4 December 2015 – El Confidencial
(…). Seseña, whose name has been inextricably linked with the excesses of the real estate bubble, was the location chosen by Francisco Hernando to construct his property empire. But, in 2008, the real estate crisis erupted and the residential macro-project that he had designed collapsed right before his eyes. (…).
Since 2008, the year in which the crisis hit, 2,000 homes have been constructed in Seseña. All of them ended up in the hands of the banks. Currently, eight years later, and following aggressive price cuts by Banco Santander and Sabadell, the (unsold) stock has decreased by 75%. And, yet, there are still entire blocks of homes that remain unsold. Almost five hundred empty homes in the middle of nowhere, according to estimates made by the appraisal company Tinsa.
To give us an idea, there are currently 200 homes available for sale on the real estate portal idealista.es, with prices ranging from €73,000, at the bottom end, up to just over €300,000, at the top end. Many of these homes are now owned by individuals, whilst others still sit on the balance sheets of the banks. Sabadell still have some units, although it is Aliseda (Banco Popular) that owns the most, given that the company chose not to adopt the aggressive pricing policy employed by its competitors and therefore, it did not manage to get rid of any of the homes it owns there. (…)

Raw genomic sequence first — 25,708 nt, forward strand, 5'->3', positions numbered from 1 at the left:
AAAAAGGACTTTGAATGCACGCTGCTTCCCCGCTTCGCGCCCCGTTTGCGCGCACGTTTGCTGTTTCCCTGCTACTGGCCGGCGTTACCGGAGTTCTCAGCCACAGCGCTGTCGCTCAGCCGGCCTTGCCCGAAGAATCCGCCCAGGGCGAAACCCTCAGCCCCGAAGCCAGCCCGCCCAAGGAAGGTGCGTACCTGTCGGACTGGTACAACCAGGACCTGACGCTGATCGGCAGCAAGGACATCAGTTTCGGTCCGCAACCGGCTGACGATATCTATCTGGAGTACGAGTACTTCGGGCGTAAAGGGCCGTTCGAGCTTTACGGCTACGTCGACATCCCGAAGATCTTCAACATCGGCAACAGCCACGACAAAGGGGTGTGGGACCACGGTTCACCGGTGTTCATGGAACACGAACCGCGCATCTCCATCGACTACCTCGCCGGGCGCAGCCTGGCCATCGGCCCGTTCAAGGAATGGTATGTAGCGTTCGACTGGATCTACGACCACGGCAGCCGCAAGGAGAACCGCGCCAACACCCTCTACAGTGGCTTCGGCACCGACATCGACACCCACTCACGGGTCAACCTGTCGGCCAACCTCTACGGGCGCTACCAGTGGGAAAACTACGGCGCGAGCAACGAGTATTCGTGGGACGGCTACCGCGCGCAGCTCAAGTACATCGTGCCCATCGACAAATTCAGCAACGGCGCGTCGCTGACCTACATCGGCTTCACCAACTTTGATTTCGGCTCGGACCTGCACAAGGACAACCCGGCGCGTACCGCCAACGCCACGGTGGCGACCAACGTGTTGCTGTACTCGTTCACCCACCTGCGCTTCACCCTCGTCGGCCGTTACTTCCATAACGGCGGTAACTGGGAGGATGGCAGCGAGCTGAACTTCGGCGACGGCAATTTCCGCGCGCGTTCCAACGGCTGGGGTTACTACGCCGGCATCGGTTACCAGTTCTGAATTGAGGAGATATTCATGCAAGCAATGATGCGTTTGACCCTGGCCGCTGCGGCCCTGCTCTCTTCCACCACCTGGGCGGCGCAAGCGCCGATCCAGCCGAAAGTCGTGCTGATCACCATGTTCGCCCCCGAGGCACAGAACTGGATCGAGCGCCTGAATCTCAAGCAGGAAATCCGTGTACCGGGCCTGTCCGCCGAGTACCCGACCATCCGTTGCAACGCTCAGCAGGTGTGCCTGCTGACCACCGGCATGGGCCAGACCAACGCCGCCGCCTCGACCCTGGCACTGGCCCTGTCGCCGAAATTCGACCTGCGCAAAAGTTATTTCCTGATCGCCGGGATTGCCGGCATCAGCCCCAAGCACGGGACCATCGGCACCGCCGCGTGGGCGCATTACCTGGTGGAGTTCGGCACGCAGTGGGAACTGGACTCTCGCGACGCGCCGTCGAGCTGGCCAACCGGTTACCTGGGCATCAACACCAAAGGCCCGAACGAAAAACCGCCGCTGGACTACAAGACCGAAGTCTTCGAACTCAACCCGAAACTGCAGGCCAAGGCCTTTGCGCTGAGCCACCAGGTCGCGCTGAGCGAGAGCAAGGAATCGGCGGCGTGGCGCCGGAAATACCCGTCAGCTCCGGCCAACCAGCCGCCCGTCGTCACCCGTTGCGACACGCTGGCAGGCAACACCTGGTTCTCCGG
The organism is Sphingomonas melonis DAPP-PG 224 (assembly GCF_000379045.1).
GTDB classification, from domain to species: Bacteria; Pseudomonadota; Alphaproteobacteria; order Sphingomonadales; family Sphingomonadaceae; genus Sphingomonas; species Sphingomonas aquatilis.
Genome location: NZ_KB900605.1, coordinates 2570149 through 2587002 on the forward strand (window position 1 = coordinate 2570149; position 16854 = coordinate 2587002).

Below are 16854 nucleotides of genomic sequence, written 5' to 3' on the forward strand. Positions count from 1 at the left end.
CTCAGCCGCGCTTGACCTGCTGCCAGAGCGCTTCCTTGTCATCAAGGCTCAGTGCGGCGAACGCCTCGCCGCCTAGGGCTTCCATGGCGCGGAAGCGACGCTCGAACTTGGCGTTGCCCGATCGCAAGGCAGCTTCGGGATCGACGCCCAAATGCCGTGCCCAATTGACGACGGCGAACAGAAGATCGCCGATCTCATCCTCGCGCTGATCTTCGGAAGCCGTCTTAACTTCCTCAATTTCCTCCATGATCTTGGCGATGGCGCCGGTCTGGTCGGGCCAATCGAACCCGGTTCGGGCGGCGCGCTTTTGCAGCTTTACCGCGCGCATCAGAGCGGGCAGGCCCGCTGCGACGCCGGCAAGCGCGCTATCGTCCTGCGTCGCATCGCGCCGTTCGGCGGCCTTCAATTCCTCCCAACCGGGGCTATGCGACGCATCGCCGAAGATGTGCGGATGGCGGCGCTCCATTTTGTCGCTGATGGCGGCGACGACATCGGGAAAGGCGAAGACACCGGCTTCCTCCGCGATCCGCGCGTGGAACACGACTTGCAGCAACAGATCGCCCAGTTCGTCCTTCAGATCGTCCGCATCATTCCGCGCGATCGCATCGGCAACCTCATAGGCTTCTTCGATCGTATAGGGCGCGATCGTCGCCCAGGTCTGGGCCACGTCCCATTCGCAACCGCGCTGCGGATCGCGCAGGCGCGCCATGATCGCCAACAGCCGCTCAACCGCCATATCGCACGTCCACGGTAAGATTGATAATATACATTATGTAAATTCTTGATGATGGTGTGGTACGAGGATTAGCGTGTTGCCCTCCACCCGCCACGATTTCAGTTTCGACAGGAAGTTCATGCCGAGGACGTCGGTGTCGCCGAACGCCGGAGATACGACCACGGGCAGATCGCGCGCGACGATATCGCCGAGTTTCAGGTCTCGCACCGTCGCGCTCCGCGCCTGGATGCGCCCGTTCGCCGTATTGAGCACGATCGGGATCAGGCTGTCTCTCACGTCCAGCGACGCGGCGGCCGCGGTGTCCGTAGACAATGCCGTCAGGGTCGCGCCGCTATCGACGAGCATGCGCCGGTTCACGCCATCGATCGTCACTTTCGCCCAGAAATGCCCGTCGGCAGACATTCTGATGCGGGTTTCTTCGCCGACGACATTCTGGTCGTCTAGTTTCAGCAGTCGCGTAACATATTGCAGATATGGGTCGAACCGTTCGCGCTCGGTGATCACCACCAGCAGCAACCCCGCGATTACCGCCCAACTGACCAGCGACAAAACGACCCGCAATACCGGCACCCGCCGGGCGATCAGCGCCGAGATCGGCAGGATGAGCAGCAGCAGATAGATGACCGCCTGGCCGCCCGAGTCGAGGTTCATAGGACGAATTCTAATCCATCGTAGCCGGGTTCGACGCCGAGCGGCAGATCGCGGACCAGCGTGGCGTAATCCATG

Vast amounts of stock across the whole of Toledo
Seseña is, without doubt, one of the most striking cases of the real estate excesses, but it is not the only one. The construction craze spread like wild fire across the province of Toledo, generating some very bizarre situations. Even in the capital, more than 4,000 homes have been constructed since the crisis hit, 25% of which have still not been sold.
Amongst the small towns in the provinces closest to Madrid, the municipalities in the north of Toledo have average occupancy rates of around 60% for stock constructed since 2008. In fact, despite first appearances, Seseña does not have the most concerning rates, given that the stock there is slightly below 25%, in line with the average for the metropolitan area of Madrid.
In the towns of Camarena, Alameda de la Sagra and Yepes, the percentage of unsold homes ranges between 60% and 70% of the stock of new builds. Hundreds of homes were constructed in these municipalities that nobody wants to buy now. Some projects were left half finished, littering the landscape of these towns. The vast majority of the unsold homes are owned by the banks. Heavily discounted homes that nobody wants anymore, in some cases, even if they are given away. (…).
We have spent eight years trying to digest this housing glut, with very disparate results depending on the geographic location of the stock. All indications are that the process (to digest the residual) is going to be slow in these municipalities and it is no wonder when we consider that prices are falling in the south of Madrid, so who would want to buy in one of these towns now?
Original story: El Confidencial (by Elena Sanz)
Translation: Carmel Drake